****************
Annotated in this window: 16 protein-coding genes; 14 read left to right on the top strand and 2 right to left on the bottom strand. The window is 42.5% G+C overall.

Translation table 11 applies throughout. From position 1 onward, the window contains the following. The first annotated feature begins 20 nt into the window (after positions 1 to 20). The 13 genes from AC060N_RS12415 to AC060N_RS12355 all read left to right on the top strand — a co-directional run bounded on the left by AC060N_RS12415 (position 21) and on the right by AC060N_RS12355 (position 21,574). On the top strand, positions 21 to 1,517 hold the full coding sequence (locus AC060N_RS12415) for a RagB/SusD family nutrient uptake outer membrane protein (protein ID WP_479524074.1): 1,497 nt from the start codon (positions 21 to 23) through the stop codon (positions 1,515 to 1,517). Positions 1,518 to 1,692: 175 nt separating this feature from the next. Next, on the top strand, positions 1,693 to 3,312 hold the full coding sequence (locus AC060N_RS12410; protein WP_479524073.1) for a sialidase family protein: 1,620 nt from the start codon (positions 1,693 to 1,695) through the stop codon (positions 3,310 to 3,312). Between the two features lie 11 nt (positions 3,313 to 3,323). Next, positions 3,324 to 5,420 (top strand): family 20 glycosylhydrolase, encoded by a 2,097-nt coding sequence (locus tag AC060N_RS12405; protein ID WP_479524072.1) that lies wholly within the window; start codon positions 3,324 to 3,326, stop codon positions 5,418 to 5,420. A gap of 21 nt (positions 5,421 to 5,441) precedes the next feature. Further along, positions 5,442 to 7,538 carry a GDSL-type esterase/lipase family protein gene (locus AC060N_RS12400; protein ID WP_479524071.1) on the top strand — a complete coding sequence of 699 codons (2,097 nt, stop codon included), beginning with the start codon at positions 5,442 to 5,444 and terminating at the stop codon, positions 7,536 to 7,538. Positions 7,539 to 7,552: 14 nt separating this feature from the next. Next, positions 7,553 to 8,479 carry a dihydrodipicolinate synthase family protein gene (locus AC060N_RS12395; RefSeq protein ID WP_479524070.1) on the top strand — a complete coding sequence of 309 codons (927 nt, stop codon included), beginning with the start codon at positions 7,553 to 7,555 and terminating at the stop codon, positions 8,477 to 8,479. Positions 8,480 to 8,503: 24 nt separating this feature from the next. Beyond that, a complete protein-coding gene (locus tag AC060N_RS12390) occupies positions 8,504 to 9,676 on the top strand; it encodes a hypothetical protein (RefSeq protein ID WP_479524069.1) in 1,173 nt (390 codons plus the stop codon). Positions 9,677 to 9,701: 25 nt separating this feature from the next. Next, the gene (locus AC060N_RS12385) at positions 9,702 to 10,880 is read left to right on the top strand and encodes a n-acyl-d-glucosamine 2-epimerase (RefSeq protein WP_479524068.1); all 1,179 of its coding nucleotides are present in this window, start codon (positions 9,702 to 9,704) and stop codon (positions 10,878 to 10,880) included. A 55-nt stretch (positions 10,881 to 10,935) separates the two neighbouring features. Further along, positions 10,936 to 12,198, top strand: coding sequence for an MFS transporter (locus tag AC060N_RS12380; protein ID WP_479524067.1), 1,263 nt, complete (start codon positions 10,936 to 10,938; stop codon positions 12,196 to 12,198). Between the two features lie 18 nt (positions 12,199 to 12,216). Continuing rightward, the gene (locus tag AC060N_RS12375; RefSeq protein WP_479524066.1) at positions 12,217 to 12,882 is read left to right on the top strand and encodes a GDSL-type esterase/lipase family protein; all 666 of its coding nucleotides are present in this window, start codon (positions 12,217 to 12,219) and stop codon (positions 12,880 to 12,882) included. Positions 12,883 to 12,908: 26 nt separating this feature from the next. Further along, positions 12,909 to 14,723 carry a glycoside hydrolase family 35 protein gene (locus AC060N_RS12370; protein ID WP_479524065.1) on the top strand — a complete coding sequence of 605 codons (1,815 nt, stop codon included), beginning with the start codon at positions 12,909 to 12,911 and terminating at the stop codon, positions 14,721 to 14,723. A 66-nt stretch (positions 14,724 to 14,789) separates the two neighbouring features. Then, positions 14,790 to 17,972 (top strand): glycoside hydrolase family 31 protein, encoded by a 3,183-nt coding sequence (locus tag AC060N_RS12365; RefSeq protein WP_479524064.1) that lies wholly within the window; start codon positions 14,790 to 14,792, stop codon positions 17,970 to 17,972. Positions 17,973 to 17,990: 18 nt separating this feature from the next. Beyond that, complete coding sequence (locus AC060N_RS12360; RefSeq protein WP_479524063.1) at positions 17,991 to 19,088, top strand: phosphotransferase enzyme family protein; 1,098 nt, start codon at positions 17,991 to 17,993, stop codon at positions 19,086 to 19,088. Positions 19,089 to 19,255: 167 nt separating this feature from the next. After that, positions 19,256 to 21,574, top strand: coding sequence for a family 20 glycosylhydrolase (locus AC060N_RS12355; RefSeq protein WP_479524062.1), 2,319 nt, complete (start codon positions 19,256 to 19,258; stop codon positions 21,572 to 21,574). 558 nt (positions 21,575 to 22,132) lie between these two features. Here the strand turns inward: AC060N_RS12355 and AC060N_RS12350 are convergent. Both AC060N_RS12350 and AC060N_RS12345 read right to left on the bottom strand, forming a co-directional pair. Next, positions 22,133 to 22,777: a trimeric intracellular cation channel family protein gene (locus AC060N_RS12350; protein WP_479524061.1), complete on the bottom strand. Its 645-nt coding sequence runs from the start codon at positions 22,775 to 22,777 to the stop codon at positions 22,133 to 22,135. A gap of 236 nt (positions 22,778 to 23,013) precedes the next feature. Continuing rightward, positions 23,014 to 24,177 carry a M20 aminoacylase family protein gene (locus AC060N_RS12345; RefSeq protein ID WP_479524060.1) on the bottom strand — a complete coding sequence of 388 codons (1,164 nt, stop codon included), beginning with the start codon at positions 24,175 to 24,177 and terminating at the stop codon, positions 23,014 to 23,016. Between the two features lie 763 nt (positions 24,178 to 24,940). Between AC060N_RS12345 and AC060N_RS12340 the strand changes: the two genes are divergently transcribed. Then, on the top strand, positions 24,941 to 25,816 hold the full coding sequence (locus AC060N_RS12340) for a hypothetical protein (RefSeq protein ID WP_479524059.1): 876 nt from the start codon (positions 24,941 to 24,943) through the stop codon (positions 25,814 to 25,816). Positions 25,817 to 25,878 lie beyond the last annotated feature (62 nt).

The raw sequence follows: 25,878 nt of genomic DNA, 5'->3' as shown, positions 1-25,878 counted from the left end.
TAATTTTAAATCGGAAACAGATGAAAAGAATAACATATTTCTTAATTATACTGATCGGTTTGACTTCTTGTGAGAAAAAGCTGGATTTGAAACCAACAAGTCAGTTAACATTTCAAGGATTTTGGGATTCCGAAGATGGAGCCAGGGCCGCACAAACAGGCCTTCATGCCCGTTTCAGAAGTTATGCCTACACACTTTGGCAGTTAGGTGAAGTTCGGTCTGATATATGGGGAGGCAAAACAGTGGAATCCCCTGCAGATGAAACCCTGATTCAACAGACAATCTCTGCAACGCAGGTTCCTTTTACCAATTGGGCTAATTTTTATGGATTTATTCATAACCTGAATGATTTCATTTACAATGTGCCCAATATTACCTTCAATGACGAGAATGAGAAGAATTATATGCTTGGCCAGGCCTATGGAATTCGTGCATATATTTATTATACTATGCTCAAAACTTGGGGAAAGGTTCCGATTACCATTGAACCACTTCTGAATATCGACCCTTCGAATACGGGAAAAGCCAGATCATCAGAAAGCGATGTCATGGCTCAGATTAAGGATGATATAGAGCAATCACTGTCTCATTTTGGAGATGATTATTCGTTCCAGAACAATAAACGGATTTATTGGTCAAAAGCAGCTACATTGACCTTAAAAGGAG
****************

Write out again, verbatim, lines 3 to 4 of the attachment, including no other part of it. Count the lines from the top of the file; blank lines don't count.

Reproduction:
The raw sequence follows: 25,878 nt of genomic DNA, 5'->3' as shown, positions 1-25,878 counted from the left end.
TAATTTTAAATCGGAAACAGATGAAAAGAATAACATATTTCTTAATTATACTGATCGGTTTGACTTCTTGTGAGAAAAAGCTGGATTTGAAACCAACAAGTCAGTTAACATTTCAAGGATTTTGGGATTCCGAAGATGGAGCCAGGGCCGCACAAACAGGCCTTCATGCCCGTTTCAGAAGTTATGCCTACACACTTTGGCAGTTAGGTGAAGTTCGGTCTGATATATGGGGAGGCAAAACAGTGGAATCCCCTGCAGATGAAACCCTGATTCAACAGACAATCTCTGCAACGCAGGTTCCTTTTACCAATTGGGCTAATTTTTATGGATTTATTCATAACCTGAATGATTTCATTTACAATGTGCCCAATATTACCTTCAATGACGAGAATGAGAAGAATTATATGCTTGGCCAGGCCTATGGAATTCGTGCATATATTTATTATACTATGCTCAAAACTTGGGGAAAGGTTCCGATTACCATTGAACCACTTCTGAATATCGACCCTTCGAATACGGGAAAAGCCAGATCATCAGAAAGCGATGTCATGGCTCAGATTAAGGATGATATAGAGCAATCACTGTCTCATTTTGGAGATGATTATTCGTTCCAGAACAATAAACGGATTTATTGGTCAAAAGCAGCTACATTGACCTTAAAAGGAG